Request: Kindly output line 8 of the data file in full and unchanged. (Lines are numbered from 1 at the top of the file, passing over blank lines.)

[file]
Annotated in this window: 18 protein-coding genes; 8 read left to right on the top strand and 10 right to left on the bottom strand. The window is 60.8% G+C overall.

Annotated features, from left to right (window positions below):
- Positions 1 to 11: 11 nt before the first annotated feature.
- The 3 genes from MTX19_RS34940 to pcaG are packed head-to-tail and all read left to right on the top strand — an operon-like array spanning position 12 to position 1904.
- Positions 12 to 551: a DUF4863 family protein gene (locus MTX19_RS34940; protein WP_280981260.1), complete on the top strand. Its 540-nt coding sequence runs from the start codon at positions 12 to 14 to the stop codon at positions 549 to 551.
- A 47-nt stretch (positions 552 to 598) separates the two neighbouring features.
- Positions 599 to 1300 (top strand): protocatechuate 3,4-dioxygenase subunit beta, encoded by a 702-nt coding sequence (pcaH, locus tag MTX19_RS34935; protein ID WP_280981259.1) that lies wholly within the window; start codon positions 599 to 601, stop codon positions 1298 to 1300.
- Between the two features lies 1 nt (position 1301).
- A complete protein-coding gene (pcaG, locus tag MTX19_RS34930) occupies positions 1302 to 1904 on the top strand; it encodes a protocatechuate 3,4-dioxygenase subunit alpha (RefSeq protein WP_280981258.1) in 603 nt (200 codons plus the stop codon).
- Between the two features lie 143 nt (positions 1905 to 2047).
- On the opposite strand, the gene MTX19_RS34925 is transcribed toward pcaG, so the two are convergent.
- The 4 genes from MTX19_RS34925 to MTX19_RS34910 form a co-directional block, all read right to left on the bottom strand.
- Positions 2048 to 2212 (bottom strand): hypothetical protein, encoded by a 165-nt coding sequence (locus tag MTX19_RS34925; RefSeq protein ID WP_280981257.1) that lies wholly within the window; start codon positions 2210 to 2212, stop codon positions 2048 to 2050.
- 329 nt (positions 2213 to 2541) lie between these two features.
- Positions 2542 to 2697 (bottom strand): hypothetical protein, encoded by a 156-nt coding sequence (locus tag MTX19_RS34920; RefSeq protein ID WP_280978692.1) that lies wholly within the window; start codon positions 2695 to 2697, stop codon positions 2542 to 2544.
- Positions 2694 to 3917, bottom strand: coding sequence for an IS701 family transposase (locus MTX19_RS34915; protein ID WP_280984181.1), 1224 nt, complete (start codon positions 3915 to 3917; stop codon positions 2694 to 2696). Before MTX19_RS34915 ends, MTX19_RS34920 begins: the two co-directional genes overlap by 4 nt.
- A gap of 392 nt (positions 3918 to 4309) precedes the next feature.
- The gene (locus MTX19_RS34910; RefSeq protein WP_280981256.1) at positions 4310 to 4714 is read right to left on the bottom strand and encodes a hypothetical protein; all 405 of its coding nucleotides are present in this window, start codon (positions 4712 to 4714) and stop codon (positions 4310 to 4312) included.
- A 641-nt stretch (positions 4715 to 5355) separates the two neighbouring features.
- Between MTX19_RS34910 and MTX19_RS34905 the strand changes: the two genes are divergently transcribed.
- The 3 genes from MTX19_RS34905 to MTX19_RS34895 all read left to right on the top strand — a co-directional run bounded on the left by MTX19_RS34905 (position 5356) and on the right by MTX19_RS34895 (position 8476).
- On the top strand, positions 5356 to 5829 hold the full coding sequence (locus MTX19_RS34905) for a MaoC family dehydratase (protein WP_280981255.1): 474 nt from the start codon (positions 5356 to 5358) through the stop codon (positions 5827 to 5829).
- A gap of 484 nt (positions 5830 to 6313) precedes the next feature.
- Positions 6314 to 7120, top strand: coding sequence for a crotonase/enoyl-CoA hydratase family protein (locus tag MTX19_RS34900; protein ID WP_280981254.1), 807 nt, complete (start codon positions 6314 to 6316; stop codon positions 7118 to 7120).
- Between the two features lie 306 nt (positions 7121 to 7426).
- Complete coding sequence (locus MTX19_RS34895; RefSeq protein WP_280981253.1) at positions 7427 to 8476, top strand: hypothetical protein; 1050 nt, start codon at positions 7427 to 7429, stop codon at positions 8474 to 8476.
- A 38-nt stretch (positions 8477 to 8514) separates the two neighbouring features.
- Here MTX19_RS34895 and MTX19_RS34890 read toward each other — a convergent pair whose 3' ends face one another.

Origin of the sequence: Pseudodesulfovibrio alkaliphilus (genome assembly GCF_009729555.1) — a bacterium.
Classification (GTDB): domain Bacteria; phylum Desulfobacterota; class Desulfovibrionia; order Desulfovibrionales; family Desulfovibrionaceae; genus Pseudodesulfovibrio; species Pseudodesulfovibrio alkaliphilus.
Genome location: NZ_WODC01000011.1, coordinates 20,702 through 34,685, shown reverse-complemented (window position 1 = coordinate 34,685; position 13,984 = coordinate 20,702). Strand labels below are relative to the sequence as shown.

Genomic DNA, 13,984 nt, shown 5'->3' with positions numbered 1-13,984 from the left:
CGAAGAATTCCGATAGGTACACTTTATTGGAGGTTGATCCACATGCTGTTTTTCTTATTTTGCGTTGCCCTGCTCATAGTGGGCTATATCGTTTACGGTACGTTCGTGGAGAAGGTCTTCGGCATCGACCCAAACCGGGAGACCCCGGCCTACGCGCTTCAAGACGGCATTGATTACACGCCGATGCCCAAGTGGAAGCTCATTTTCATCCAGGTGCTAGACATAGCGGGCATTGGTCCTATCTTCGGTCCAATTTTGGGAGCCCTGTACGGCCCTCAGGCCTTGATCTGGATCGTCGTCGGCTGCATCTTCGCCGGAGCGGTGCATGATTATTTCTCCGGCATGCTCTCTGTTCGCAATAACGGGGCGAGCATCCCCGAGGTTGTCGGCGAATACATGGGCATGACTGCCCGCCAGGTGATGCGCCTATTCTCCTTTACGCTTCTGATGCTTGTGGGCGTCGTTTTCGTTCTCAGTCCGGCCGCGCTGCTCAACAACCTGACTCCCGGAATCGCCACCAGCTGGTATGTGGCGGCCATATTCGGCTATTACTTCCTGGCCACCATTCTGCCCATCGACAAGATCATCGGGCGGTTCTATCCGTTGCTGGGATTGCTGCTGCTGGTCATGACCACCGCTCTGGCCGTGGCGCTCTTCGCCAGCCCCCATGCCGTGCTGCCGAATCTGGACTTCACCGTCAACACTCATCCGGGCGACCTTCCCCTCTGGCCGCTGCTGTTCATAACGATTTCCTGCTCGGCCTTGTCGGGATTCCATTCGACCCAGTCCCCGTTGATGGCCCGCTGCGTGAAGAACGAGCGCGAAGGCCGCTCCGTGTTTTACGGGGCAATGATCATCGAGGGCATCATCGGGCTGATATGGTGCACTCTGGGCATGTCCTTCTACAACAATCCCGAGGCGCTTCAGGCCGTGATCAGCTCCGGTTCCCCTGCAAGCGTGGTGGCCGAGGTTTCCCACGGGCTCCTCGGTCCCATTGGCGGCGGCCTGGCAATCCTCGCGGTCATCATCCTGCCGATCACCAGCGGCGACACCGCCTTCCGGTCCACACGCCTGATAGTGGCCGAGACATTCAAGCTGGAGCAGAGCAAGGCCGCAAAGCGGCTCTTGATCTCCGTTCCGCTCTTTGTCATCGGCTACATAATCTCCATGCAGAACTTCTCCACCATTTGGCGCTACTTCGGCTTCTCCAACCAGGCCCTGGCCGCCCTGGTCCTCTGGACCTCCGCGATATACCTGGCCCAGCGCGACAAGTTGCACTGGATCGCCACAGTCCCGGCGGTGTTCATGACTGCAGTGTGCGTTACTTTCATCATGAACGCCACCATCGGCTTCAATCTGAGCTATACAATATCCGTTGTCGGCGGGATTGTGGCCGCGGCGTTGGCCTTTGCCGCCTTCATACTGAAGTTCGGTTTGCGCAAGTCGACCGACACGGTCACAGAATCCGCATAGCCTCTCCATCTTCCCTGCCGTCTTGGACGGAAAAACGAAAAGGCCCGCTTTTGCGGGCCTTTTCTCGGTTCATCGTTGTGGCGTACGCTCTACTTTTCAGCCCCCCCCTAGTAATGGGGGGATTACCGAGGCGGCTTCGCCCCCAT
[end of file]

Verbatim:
- Between the two features lies 1 nt (position 1301).